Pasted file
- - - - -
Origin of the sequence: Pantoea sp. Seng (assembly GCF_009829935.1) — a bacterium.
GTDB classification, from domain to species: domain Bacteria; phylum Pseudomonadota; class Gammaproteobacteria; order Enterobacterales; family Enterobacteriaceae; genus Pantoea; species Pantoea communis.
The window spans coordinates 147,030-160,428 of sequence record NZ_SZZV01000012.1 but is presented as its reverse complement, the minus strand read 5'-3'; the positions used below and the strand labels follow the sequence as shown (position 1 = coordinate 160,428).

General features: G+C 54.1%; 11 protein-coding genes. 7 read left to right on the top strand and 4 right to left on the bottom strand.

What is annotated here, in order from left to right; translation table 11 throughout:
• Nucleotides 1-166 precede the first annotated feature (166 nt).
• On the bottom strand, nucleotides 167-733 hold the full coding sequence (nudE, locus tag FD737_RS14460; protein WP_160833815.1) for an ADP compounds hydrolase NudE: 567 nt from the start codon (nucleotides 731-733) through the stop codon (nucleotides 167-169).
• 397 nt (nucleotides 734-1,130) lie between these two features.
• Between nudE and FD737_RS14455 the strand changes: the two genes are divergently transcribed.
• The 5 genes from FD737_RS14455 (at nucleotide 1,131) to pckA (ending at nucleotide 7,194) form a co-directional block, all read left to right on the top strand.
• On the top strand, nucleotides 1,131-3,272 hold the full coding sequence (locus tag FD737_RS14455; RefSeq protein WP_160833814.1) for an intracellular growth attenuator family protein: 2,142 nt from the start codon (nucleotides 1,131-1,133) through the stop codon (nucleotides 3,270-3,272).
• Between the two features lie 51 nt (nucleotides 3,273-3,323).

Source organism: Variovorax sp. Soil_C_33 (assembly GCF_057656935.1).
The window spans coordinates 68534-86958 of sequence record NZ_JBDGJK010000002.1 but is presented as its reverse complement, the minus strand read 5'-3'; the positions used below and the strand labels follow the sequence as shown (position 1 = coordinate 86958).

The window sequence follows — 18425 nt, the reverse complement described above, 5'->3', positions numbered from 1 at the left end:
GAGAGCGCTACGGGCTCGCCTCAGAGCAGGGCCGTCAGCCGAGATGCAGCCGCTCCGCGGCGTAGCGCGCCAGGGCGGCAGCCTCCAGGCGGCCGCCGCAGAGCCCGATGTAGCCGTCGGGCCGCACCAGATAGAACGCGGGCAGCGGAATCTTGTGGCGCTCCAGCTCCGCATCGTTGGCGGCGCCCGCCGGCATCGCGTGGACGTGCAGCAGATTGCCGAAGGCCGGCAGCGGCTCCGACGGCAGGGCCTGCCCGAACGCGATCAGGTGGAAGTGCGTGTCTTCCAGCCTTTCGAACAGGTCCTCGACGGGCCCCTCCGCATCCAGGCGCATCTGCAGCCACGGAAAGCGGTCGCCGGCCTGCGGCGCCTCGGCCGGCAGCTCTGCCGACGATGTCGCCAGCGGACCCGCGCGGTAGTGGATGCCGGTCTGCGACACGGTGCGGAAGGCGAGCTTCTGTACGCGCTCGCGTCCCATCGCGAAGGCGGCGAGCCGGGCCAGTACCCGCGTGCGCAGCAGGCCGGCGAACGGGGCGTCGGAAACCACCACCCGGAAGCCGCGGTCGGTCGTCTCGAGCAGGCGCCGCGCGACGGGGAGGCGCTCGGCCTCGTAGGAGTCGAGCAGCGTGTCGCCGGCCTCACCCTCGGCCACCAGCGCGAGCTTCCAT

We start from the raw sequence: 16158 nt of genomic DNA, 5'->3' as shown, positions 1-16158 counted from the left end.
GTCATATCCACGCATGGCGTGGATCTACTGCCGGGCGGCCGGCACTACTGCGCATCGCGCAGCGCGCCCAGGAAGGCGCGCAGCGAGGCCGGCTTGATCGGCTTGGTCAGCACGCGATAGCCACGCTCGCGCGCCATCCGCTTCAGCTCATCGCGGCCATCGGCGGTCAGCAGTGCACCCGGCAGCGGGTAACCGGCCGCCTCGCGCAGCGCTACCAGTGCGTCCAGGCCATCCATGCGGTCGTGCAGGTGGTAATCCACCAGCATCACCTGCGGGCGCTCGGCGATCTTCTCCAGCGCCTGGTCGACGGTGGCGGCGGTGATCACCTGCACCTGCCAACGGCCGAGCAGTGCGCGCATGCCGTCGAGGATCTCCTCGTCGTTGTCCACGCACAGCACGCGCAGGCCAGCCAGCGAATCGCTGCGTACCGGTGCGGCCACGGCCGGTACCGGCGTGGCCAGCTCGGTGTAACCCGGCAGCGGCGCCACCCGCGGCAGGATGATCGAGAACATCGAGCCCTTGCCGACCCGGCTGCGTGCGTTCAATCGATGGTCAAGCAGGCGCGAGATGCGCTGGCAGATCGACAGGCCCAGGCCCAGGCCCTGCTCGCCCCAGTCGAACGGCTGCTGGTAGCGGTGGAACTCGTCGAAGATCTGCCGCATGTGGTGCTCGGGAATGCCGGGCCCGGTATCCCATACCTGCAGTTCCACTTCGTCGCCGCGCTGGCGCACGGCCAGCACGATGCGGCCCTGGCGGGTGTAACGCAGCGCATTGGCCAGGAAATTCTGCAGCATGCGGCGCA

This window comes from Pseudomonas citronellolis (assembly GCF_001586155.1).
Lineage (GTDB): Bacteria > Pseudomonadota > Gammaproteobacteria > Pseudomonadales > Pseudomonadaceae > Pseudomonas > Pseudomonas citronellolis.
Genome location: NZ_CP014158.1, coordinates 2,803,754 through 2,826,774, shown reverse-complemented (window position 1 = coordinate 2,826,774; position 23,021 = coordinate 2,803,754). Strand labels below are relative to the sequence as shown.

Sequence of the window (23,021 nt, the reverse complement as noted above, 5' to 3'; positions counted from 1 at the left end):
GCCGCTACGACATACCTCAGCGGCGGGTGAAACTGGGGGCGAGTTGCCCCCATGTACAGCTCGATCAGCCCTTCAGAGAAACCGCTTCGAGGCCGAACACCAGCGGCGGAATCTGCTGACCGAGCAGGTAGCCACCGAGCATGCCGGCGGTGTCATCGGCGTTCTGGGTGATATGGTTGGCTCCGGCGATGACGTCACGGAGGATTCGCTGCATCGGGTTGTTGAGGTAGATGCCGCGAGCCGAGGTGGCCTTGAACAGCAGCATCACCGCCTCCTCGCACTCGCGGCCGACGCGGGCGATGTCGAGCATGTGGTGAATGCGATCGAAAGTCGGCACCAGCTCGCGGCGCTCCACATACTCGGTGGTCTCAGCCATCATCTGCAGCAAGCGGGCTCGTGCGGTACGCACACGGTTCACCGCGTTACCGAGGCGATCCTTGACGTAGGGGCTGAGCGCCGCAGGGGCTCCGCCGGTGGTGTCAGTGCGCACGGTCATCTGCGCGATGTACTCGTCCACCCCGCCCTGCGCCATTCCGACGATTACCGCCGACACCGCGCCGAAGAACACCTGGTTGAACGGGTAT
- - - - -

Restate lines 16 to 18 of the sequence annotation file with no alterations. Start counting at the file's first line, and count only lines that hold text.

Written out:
GAGAGCGCTACGGGCTCGCCTCAGAGCAGGGCCGTCAGCCGAGATGCAGCCGCTCCGCGGCGTAGCGCGCCAGGGCGGCAGCCTCCAGGCGGCCGCCGCAGAGCCCGATGTAGCCGTCGGGCCGCACCAGATAGAACGCGGGCAGCGGAATCTTGTGGCGCTCCAGCTCCGCATCGTTGGCGGCGCCCGCCGGCATCGCGTGGACGTGCAGCAGATTGCCGAAGGCCGGCAGCGGCTCCGACGGCAGGGCCTGCCCGAACGCGATCAGGTGGAAGTGCGTGTCTTCCAGCCTTTCGAACAGGTCCTCGACGGGCCCCTCCGCATCCAGGCGCATCTGCAGCCACGGAAAGCGGTCGCCGGCCTGCGGCGCCTCGGCCGGCAGCTCTGCCGACGATGTCGCCAGCGGACCCGCGCGGTAGTGGATGCCGGTCTGCGACACGGTGCGGAAGGCGAGCTTCTGTACGCGCTCGCGTCCCATCGCGAAGGCGGCGAGCCGGGCCAGTACCCGCGTGCGCAGCAGGCCGGCGAACGGGGCGTCGGAAACCACCACCCGGAAGCCGCGGTCGGTCGTCTCGAGCAGGCGCCGCGCGACGGGGAGGCGCTCGGCCTCGTAGGAGTCGAGCAGCGTGTCGCCGGCCTCACCCTCGGCCACCAGCGCGAGCTTCCAT

We start from the raw sequence: 16158 nt of genomic DNA, 5'->3' as shown, positions 1-16158 counted from the left end.
GTCATATCCACGCATGGCGTGGATCTACTGCCGGGCGGCCGGCACTACTGCGCATCGCGCAGCGCGCCCAGGAAGGCGCGCAGCGAGGCCGGCTTGATCGGCTTGGTCAGCACGCGATAGCCACGCTCGCGCGCCATCCGCTTCAGCTCATCGCGGCCATCGGCGGTCAGCAGTGCACCCGGCAGCGGGTAACCGGCCGCCTCGCGCAGCGCTACCAGTGCGTCCAGGCCATCCATGCGGTCGTGCAGGTGGTAATCCACCAGCATCACCTGCGGGCGCTCGGCGATCTTCTCCAGCGCCTGGTCGACGGTGGCGGCGGTGATCACCTGCACCTGCCAACGGCCGAGCAGTGCGCGCATGCCGTCGAGGATCTCCTCGTCGTTGTCCACGCACAGCACGCGCAGGCCAGCCAGCGAATCGCTGCGTACCGGTGCGGCCACGGCCGGTACCGGCGTGGCCAGCTCGGTGTAACCCGGCAGCGGCGCCACCCGCGGCAGGATGATCGAGAACATCGAGCCCTTGCCGACCCGGCTGCGTGCGTTCAATCGATGGTCAAGCAGGCGCGAGATGCGCTGGCAGATCGACAGGCCCAGGCCCAGGCCCTGCTCGCCCCAGTCGAACGGCTGCTGGTAGCGGTGGAACTCGTCGAAGATCTGCCGCATGTGGTGCTCGGGAATGCCGGGCCCGGTATCCCATACCTGCAGTTCCACTTCGTCGCCGCGCTGGCGCACGGCCAGCACGATGCGGCCCTGGCGGGTGTAACGCAGCGCATTGGCCAGGAAATTCTGCAGCATGCGGCGCA